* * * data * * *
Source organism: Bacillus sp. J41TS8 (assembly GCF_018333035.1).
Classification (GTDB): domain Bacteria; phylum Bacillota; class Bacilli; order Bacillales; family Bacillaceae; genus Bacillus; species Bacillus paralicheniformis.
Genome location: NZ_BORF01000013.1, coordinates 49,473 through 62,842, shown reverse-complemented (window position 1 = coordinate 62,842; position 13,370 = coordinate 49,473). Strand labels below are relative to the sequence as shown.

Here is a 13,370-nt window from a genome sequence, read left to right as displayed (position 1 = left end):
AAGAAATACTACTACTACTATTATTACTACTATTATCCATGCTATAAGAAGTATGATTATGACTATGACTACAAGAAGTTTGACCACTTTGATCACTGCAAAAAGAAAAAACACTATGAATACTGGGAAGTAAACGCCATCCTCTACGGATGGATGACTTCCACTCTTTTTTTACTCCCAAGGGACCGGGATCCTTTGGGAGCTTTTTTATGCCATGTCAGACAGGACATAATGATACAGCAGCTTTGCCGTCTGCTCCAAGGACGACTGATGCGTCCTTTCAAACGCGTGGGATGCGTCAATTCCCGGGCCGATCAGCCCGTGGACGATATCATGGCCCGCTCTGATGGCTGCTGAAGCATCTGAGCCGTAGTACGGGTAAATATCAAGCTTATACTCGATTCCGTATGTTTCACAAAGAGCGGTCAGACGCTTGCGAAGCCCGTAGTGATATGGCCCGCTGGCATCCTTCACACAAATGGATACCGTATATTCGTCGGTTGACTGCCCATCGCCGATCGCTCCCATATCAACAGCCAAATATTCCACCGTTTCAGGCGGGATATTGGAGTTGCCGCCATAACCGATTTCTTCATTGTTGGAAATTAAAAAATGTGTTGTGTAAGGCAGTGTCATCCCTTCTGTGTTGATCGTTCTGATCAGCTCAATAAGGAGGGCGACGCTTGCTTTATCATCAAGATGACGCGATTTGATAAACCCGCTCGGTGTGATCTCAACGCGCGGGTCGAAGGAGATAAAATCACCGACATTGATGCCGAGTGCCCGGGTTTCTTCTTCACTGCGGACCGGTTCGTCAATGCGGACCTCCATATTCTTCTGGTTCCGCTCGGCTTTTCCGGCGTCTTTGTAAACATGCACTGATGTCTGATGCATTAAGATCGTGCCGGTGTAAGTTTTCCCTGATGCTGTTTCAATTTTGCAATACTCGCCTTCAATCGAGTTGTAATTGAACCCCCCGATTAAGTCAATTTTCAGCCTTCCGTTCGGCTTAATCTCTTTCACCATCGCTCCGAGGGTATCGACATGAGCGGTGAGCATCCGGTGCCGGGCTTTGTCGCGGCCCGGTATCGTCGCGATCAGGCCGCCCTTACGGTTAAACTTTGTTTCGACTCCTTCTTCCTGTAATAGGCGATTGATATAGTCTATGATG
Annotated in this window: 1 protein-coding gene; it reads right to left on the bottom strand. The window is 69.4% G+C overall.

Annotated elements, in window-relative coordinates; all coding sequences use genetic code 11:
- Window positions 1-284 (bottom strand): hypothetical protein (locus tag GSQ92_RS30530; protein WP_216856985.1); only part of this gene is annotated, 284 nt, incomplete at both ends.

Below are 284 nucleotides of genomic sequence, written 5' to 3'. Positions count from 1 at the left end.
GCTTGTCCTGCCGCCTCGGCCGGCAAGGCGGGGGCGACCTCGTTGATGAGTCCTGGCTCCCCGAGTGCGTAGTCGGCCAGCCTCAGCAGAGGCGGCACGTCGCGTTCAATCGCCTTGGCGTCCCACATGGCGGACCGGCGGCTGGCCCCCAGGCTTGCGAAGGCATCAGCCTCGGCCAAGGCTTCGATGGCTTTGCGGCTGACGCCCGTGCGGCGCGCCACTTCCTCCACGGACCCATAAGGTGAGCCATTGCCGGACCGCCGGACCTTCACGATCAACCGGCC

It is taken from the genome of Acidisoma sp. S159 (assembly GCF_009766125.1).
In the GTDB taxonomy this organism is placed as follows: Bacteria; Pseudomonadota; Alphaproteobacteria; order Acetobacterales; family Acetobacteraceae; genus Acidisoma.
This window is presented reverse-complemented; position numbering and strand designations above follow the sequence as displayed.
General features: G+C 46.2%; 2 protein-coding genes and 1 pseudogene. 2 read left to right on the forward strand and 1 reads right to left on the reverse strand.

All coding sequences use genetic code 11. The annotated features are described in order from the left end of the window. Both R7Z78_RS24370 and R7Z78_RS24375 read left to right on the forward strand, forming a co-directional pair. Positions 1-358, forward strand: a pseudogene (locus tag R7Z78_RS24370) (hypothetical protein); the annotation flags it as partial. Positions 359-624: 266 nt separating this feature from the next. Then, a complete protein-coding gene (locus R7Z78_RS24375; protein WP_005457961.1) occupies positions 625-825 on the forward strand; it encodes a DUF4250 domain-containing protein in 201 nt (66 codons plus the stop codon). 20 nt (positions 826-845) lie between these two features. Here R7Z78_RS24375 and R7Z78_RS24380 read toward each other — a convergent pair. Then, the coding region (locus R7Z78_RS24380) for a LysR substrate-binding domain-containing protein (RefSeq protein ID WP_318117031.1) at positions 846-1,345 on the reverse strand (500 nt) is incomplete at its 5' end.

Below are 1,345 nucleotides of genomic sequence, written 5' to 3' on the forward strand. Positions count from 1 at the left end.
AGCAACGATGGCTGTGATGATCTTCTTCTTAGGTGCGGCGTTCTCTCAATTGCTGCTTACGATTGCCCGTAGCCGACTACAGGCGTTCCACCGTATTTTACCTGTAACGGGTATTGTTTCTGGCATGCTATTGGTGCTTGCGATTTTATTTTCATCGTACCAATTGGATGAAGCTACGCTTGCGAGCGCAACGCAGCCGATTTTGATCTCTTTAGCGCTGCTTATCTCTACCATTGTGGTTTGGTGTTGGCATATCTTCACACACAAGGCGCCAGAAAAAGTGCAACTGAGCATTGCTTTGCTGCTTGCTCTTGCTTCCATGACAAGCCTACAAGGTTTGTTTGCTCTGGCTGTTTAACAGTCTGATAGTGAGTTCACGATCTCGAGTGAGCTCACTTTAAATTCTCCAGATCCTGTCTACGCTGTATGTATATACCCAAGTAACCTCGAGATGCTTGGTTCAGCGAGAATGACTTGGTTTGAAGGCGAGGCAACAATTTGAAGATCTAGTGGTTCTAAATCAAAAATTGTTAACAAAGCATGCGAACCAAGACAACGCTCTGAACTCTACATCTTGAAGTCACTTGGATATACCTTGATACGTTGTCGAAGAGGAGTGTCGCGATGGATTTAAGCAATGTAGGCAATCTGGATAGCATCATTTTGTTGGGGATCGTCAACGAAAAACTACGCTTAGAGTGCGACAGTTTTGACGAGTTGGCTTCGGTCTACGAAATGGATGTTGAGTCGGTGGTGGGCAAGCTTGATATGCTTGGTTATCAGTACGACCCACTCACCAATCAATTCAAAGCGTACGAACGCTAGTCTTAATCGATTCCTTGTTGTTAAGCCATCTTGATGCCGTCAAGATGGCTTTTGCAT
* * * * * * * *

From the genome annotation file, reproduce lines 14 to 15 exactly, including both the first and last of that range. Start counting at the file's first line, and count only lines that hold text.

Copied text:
General features: G+C 46.2%; 2 protein-coding genes and 1 pseudogene. 2 read left to right on the forward strand and 1 reads right to left on the reverse strand.

All coding sequences use genetic code 11. The annotated features are described in order from the left end of the window. Both R7Z78_RS24370 and R7Z78_RS24375 read left to right on the forward strand, forming a co-directional pair. Positions 1-358, forward strand: a pseudogene (locus tag R7Z78_RS24370) (hypothetical protein); the annotation flags it as partial. Positions 359-624: 266 nt separating this feature from the next. Then, a complete protein-coding gene (locus R7Z78_RS24375; protein WP_005457961.1) occupies positions 625-825 on the forward strand; it encodes a DUF4250 domain-containing protein in 201 nt (66 codons plus the stop codon). 20 nt (positions 826-845) lie between these two features. Here R7Z78_RS24375 and R7Z78_RS24380 read toward each other — a convergent pair. Then, the coding region (locus R7Z78_RS24380) for a LysR substrate-binding domain-containing protein (RefSeq protein ID WP_318117031.1) at positions 846-1,345 on the reverse strand (500 nt) is incomplete at its 5' end.